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Other Beer Nations: A Globeful of Pale Lagers

Beer is a universal beverage and a commodity that can be manufactured to a specification. This specification usually calls for a proportion of malted barley, mixed with cheaper grains

of local availability such as rice, wheat, barley, and maize. Often the malt and hops will be imported, as well as the brewing technology and industrial plant. The rest of the countries that follow in this section are not among the historical brewing nations, but they all produce beers that importers have decided to bring in from their home countries. In many cases it will be for the simple reason that there is enough of an emigrant population in the United States that yearns for a beer that reminds them of home. In other cases the beer in question may in fact be an outstanding specialty brew that will appeal to connoisseurs. Such examples can be produced in unexpected places. For instance, outstanding examples of Schwarz ("Black") beers, a style that originated in the Thüringen region of Eastern Germany, are brewed in Japan (Sapporo Black Beer) and Brazil (Xingu).

However, the majority of beers in this section are pale lagers, brewed in a distinctly international style that will be instantly familiar to any beer drinker. Beer does transcend many cultures. In most parts of the world, even if the local cuisine might lean heavily on animals not normally considered a source of dietary protein, one can generally console oneself with a pale, lightly hopped, and refreshing lager to quench one’s thirst.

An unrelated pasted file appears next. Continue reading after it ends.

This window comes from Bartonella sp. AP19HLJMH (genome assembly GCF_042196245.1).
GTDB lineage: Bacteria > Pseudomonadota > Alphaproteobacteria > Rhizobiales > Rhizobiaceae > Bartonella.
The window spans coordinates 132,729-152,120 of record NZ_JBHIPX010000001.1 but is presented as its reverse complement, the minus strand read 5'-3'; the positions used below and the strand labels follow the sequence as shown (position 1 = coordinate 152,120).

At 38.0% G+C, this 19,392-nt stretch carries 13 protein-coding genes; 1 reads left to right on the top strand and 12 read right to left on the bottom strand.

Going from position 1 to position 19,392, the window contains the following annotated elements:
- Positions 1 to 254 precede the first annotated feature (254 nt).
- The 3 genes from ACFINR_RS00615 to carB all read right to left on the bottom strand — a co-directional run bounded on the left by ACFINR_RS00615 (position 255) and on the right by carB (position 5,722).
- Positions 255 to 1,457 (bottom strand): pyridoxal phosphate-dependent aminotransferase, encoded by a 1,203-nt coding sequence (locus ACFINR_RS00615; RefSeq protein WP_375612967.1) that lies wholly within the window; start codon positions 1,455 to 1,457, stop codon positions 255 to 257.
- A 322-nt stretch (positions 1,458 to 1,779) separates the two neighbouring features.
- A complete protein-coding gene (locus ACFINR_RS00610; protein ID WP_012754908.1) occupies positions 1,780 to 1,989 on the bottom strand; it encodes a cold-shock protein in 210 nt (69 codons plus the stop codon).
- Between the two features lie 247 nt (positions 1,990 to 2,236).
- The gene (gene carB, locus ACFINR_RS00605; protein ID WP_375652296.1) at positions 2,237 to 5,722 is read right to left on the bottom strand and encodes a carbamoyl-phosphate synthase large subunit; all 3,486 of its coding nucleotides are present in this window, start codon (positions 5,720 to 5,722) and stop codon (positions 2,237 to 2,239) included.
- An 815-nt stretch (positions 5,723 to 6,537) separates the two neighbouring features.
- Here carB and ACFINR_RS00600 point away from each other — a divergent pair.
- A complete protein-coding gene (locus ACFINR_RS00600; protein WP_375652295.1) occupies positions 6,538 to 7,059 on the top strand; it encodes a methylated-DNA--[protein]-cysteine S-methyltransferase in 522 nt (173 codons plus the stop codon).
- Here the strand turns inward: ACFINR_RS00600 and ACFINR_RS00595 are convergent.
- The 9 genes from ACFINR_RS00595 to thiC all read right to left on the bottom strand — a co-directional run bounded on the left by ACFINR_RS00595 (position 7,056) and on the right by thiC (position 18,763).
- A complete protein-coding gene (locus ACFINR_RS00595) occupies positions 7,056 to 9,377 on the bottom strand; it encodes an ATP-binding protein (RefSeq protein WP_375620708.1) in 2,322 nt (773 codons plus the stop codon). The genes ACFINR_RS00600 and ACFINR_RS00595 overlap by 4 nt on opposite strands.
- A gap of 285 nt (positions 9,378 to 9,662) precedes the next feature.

The imported beer that U.S. consumers will be most likely to drink will come from Mexico, and may well be drunk with a piece of lime wedged in the neck. Corona is the largest selling imported beer in the U.S. The well-established large-scale Mexican brewing industry has found a receptive market for its wares among both the Hispanic population and mainstream beer drinkers.

Canada has become a popular staging post for some brands from abroad. For example Carlton and United Breweries of Australia produces its popular Foster’s brand of lager in Canada for the U.S. market. This confers a distinct advantage over producing the same beer in the U.S.: such beers may carry the words "Imported" emblazoned across the packaging. Many Americans will pay a premium for an "import" in the belief such beers have a cachet that domestic beers do not.

Interestingly, we have seen a healthy range of craft beers from around the world in the last several years. Most are clearly inspired by the craft beer movement in the US and some are utilizing traditional or even ancient local brewing techniques and special regional ingredients.

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